Turbo box

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Explaining Intel's Turbo Boost technology
by Peter Glaskowsky
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Intel promotes the Turbo Boost technology in its new Core i7 Mobile processors as a way to adapt to the needs of the software and get more performance from the chip, but this isn't the real reason the technology exists.
The new "Clarksfield" Core i7 Mobile processorsintroduced at the Intel Developer Forum last week are certainly very impressive. They're huge high-performance quad-core chips with Hyper-Threading, support for two channels of DDR3-1333 DRAM, and an on-die PCI Express controller for the fastest possible connection to discrete graphics chips.

Intel VP Mooly Eden shows off the new Core i7 Mobile processor and its companion I/O controller at theIntel Developer Forum.
(Credit: Intel)
In his IDF session announcing these parts, Intel Vice President Mooly Eden said the best of these parts, the 2GHz Core i7-920XM Extreme Edition, is "the fastest quad-core processor, the fastest dual-core processor, and the fastest single-core processor"-- all in one chip.
The key to this dramatic claim is a feature called Turbo Boost technology. Basically,if the current application workload isn't keeping all four cores fully busy and pushing right up against the chip's TDP (Thermal Design Power) limit, Turbo Boost can increase the clock speed of each core individually to get more performance out of the chip.
It's easy to see how this works when just one or two cores are being actively used; whatever power the other two or three cores would haveconsumed can be redirected over to the active cores, allowing them to run at higher speeds.
The quad-core mode of Turbo Boost is a little more subtle; it works when the four cores aren't running a worst-case workload--for example, integer-heavy processing, since it's generally floating-point calculations that consume the most power--so they aren't bumping into the TDP limit. Turbo Boost canincrease the frequency of all four cores until they're running as fast as they can for the current workload.
Eden said that the Turbo Boost controller samples the current power consumption and chip temperature 200 times per second and makes whatever adjustments are necessary. Of course, if Windows isn't asking for more performance, Turbo Boost doesn't deliver it.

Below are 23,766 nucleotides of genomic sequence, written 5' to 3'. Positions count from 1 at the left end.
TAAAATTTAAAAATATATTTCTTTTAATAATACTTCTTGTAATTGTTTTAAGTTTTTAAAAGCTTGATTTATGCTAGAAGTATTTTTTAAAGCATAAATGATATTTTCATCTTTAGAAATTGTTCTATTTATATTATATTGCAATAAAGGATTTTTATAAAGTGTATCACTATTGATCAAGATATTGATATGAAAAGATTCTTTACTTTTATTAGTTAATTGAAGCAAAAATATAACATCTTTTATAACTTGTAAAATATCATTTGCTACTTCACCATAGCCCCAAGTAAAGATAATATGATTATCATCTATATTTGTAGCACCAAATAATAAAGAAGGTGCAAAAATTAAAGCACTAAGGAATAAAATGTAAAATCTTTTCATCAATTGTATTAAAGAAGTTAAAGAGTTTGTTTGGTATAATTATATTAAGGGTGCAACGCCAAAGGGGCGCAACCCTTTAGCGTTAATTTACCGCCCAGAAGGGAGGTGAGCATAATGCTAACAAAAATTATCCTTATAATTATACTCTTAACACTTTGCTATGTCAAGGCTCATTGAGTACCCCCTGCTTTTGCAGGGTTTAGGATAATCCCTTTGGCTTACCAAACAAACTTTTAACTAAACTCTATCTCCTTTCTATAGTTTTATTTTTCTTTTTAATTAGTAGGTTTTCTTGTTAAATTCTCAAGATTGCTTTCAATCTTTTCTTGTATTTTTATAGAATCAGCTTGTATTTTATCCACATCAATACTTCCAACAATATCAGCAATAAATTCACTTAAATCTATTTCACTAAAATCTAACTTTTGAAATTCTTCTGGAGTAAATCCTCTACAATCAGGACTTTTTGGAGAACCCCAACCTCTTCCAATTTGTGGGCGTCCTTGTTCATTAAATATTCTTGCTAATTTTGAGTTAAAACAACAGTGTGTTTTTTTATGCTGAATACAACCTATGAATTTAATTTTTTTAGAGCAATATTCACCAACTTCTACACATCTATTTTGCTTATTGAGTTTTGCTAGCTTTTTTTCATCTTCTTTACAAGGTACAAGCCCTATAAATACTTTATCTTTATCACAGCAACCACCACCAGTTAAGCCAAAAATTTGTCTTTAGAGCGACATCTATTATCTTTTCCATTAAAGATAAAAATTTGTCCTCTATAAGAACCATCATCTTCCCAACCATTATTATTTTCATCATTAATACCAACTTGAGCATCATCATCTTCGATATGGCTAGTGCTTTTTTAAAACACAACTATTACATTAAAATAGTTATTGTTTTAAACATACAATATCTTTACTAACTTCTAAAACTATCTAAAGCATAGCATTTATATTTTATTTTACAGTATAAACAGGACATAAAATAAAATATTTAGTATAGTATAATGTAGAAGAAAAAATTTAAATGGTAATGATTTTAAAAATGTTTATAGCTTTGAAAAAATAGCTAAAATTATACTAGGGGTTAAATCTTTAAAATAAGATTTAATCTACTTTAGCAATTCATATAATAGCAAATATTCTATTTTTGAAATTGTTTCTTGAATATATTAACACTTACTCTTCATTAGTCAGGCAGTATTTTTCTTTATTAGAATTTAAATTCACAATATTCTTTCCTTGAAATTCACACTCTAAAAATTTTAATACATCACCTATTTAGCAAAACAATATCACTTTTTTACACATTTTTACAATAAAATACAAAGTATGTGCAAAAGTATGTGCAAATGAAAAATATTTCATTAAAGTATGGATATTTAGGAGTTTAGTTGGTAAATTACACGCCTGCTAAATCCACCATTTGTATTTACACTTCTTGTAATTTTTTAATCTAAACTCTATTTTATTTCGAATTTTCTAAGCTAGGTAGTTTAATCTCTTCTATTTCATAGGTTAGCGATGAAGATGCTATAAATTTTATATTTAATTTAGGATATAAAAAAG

In the ideal case, where just one coreis running, Turbo Boost can increase the clock rate on that core from the chip's rated speed of 2GHz to 3.2GHz--that's like getting a chip eight speed grades faster than what you paid for. (Speed grades, or "bins" in the parlance of semiconductor manufacturing, usually go up in steps of around 10 percent to 20 percent. The Core 2 Mobile processor P series parts have speeds of 2.26, 2.4, 2.53,2.66, and 2.8GHz. The T series extends this range to 2.93 and 3.06GHz, so by this measurement, 3.2GHz would be about eight steps above 2GHz.)
That's how Intel wants everyone to think of Turbo Boost, but it isn't really the natural way. To explain why, I'll have to digress briefly and describe how chips are designed and built.
Any given microprocessor core architecture, like the Nehalem architectureunderlying these new parts, has a certain typical complexity expressed in terms of a number of equivalent gate delays. The clock period has to be long enough to accommodate all of these gate delays.
Any given process technology, like Intel's 45nm "P1266" technology, has its own characteristics. These can be tweaked somewhat to optimize for higher speed, higher yield, lower power consumption,higher transistor density, etc., but generally a company like Intel has just one recipe for high-performance microprocessors like the Core i7.
The combination of the gate delays in the logical design of a chip with the physical transistor and interconnect performance figures for a process determines a maximum clock speed for that chip on that process. As chips are manufactured, they're tested for...
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